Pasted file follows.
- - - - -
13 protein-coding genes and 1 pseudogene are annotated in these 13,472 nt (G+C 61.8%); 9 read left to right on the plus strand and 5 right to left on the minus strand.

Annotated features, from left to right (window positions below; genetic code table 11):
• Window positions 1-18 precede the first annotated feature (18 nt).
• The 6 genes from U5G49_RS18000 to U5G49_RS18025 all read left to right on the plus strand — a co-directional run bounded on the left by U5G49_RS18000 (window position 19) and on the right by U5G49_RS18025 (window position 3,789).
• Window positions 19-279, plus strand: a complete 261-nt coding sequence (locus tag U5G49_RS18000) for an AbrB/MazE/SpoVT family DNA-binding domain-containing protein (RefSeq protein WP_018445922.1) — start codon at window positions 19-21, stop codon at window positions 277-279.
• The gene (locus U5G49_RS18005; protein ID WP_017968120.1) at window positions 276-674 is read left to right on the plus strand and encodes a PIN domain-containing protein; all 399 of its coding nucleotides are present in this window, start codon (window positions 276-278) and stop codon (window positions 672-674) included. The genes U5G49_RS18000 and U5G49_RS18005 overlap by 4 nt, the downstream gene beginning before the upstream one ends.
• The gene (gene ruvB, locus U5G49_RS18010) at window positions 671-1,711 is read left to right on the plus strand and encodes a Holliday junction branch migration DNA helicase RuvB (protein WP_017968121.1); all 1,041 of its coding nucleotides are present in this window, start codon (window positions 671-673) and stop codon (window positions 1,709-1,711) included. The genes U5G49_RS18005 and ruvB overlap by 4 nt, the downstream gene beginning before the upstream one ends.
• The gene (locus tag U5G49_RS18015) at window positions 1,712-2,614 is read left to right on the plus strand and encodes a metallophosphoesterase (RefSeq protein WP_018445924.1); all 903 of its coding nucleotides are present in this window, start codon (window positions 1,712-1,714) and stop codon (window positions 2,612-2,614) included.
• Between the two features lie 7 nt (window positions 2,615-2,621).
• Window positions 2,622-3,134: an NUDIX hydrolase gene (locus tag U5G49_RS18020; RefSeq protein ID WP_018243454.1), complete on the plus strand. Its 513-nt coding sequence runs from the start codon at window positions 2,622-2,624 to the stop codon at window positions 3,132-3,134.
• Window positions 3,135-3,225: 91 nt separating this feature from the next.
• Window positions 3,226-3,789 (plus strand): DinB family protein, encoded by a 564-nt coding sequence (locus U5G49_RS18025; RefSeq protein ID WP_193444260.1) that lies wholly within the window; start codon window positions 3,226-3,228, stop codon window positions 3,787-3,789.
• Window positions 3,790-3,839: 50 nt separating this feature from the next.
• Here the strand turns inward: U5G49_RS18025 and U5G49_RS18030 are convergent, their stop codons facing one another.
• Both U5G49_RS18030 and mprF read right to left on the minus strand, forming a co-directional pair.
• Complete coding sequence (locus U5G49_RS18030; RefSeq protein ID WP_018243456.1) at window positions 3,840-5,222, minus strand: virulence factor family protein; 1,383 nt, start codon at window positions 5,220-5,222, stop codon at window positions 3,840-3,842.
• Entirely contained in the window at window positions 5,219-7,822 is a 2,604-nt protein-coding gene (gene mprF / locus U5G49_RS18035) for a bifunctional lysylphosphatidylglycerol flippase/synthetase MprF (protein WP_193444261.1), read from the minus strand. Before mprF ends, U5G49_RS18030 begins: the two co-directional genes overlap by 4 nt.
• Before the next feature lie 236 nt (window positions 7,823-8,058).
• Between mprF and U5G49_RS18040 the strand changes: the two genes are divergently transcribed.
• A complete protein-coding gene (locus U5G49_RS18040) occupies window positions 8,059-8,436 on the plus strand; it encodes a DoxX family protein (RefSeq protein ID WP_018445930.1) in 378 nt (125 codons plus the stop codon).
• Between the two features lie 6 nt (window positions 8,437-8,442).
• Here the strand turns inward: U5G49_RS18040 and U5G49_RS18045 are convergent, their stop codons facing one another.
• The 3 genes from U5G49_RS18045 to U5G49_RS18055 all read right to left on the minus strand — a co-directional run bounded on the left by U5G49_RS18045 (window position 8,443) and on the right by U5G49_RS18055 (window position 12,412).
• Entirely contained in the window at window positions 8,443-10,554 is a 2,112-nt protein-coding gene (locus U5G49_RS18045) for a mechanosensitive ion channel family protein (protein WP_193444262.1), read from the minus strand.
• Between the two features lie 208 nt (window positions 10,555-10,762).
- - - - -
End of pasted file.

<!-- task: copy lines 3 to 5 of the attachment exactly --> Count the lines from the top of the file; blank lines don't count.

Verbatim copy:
• Window positions 1-18 precede the first annotated feature (18 nt).
• The 6 genes from U5G49_RS18000 to U5G49_RS18025 all read left to right on the plus strand — a co-directional run bounded on the left by U5G49_RS18000 (window position 19) and on the right by U5G49_RS18025 (window position 3,789).
• Window positions 19-279, plus strand: a complete 261-nt coding sequence (locus tag U5G49_RS18000) for an AbrB/MazE/SpoVT family DNA-binding domain-containing protein (RefSeq protein WP_018445922.1) — start codon at window positions 19-21, stop codon at window positions 277-279.